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First Settler

this site was last updated on Saturday, 20 June 2020

A PIONEER CHAPTER.
Touching the Question of who was the first Settler.

Last week Mr. A. R. Young, of Washington Township visited his son Mr. Frank Young. The well-known stock Buyer of this city. There has always been an unsettled question in the mind of the writer as to whether there was not a priority of settlement near Fort Atkinson, which ante-dated the Campbell’s in Bloomfield Township and the Krumms at or near the Fort. This visit by Mr. Young gave the writer an opportunity to try and settle some of the doubts existing. His researches had given priority to the Campbell's first, the Krumm brothers second. A two hours talk and the letter given below brings out, a nice bit of pioneer history well worth the telling.

Mr. Young senior, enlisted at Philadelphia, in the regular army in 1845. He was taken to New York, and sent to Mexico in 1846, in time to participate in the Mexican war. As a soldier he assisted in handing over the first installment of three millions dollars which this government paid Mexico for the territory acquired by the war and the treaty of peace with Mexico. His company (Co. C, 6th infantry, Capt. Alexander,) left Mexico June 12th, 1848, and was sent to Fort Crawford (Prairie du Chien) thence to Fort Atkinson where it arrived in Oct. of that year. While at the Fort Mr. Young became acquainted with Mary Rogers, daughter of Francis Rogers, whose name is intimately connected with county pioneer history. The troops were moved out of the Fort in February, 1849; but Mr. Young secured a furlough and did not leave until in March. Meanwhile he had persuaded Miss Mary aforesaid to marry him, and they were united in marriage Feb. 11th, 1849.

The first recorded marriage in the county records is dated Oct., 1851; but this wedding is older than that by 21 months. At the end of his furlough Mr. Young joined his company, of which he was second sergeant, and was finally mustered out in August, 1850, at Fort Dodge. This fort was being built at that time.

Mr. Young at once returned to this county, secured land, and settled down to farming. This, of course, does not make Mr. Y. the earliest pioneer; but it classes him as one of the very early ones. It also raised the question whether Mrs. Young, the daughter of Francis Rogers, was not entitled to rank over the Campbell’s and the Krumms. Settlement of this question, has brought us the following very pleasant bit of reminiscence:—

My husband wishes me to write a few lines and give you a little history about my father, Mr. Francis Rogers, and when he made his claim in the southern part of Winneshiek county three miles from Ft. Atkinson, and two and one half miles from Twin Springs now called Festina. Why it was called Twin Springs was on the account of the two beautiful springs that were there.

In the fall of 1847 Mr. Rogers came to the place where we now reside and made his claim. On account of the Indians being here, no white man was allowed to settle on their land until they moved away. He then took up a claim between Elkader and Volga City, five miles from each place, His neighbors were all Indians, but they were very friendly with the “Smoke Man “as they called him then. They had their wigwams all very close around his house, and most every morning he had from two to twelve to eat breakfast with him, until they were removed. In 1848 (July 2d,) the Indians were removed from their reservation to a reservation in Minnesota. Then Mr. Rogers took up his line of march. On the 6th day of July, he "reached the promised land” as it was called by the Indians. He had no house to live in, so he moved into a log house that Mr. Sinclair and three (Indian) wives and lots of children had lived in. You can imagine what a looking place it was. The whole family went at house cleaning with boiling lye and scrubbing brushes. We got it so we could live in it for a few weeks until Mr. Rogers could get some breaking of land for another year’s crop, and make hay for winter. Then he bought a log Catholic Church that was east of the Fort and moved it home on his claim, and built a very comfortable house, for new beginners.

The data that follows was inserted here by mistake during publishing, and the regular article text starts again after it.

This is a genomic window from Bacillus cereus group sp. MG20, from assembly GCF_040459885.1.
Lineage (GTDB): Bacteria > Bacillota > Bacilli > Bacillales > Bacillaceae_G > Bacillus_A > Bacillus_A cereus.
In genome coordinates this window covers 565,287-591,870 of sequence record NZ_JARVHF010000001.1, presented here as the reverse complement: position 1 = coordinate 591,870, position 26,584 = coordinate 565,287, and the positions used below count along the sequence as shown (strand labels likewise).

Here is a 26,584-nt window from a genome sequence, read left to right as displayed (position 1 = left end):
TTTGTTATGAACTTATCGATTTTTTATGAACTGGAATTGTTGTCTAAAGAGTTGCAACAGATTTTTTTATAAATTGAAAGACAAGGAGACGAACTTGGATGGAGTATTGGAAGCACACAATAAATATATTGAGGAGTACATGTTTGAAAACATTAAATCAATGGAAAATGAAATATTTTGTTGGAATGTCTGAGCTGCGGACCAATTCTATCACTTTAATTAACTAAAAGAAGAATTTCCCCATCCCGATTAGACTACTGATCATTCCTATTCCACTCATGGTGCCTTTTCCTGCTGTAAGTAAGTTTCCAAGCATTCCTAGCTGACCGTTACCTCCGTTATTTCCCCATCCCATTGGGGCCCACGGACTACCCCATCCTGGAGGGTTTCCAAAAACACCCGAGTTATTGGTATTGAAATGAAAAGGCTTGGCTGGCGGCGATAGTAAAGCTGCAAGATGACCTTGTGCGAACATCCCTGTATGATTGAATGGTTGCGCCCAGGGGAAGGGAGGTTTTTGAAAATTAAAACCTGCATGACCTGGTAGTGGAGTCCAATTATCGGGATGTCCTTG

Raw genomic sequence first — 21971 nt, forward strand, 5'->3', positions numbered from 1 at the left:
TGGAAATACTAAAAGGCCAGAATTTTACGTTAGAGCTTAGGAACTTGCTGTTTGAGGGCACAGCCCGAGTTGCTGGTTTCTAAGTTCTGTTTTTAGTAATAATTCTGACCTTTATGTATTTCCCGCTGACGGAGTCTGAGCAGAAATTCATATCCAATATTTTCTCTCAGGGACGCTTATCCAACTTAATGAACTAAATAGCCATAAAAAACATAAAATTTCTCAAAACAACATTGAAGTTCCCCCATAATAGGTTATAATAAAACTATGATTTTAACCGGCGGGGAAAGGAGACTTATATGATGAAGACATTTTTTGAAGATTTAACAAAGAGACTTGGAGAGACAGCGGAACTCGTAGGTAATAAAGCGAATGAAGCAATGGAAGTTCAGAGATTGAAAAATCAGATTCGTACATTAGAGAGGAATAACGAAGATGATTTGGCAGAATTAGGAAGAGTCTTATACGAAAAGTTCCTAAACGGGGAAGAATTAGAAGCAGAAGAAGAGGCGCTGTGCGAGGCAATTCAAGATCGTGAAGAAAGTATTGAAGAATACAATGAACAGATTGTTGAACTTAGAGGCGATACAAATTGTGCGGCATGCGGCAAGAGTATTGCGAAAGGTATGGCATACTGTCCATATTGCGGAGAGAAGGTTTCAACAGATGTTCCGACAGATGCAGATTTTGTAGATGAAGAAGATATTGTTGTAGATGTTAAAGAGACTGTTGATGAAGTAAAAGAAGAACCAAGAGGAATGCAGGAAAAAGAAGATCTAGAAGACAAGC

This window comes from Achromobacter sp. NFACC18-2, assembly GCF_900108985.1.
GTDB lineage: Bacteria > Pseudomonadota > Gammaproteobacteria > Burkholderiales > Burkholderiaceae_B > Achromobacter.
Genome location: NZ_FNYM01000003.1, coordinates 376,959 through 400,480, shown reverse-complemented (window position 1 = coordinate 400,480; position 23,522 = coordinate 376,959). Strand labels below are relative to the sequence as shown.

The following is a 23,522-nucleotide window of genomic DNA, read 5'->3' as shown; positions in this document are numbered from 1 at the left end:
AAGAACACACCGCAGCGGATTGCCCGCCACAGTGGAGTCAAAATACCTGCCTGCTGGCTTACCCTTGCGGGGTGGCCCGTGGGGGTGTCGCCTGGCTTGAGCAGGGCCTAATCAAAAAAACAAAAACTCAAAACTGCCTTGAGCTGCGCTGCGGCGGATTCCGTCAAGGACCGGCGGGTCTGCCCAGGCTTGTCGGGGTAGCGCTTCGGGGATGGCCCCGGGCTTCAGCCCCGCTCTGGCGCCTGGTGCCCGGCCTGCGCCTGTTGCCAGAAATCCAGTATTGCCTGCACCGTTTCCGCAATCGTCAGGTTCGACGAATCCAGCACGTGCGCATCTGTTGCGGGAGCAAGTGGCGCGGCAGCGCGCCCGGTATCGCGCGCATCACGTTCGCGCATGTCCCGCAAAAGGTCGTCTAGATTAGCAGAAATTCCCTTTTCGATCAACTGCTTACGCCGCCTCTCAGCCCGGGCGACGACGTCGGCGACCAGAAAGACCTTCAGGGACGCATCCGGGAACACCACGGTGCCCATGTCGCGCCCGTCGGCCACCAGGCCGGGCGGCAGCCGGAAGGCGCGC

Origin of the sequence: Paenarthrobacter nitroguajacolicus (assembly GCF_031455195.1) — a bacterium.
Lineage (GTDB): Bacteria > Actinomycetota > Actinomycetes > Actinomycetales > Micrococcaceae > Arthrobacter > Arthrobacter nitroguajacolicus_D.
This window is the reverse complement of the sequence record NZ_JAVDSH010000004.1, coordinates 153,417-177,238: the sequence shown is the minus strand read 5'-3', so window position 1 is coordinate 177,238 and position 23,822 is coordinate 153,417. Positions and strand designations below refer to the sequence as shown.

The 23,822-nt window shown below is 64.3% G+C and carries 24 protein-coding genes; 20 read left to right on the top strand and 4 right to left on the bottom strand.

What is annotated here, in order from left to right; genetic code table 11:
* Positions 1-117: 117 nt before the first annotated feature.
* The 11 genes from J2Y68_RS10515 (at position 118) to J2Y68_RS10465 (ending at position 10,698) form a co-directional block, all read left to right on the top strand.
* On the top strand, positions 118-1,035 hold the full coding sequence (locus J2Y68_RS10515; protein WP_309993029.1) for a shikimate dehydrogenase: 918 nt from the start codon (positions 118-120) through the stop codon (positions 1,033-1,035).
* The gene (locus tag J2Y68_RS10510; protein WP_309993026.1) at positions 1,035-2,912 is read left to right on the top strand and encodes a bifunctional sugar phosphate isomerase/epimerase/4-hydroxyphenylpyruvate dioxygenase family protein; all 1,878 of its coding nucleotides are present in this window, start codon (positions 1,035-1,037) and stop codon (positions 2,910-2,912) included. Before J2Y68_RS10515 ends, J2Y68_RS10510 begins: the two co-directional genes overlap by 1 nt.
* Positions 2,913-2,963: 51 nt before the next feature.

This Is written by lady of 65 years of age, and l could tell you could if l could talk with you.

Mrs. Mary J. Young.

This story is worth telling if for no other reason than it puts on record this charming letter. The wife remained at home while the husband was soldiering. Soon after his arrival home permanently he bought of his father-in-law the farm Mr. Rogers settled upon, and that is their home to this day. Hence it follows that this daughter and wife has been a continuous resident on the same farm since July 6th, 1848. Hamilton Campbell and wife arrived In Bloomfield Township June 7th. 1848; and the Krumm brothers settled In Washington township June 29th the same year. The Reed family came in August. This makes the Rogers family third in order of dates; but if the visit of Mr. R., and the choice of a site in 1847, is to be credited to him, then he was the pioneer.

Source: Decorah Republican Feb. 18, 1897 P 1 C 5

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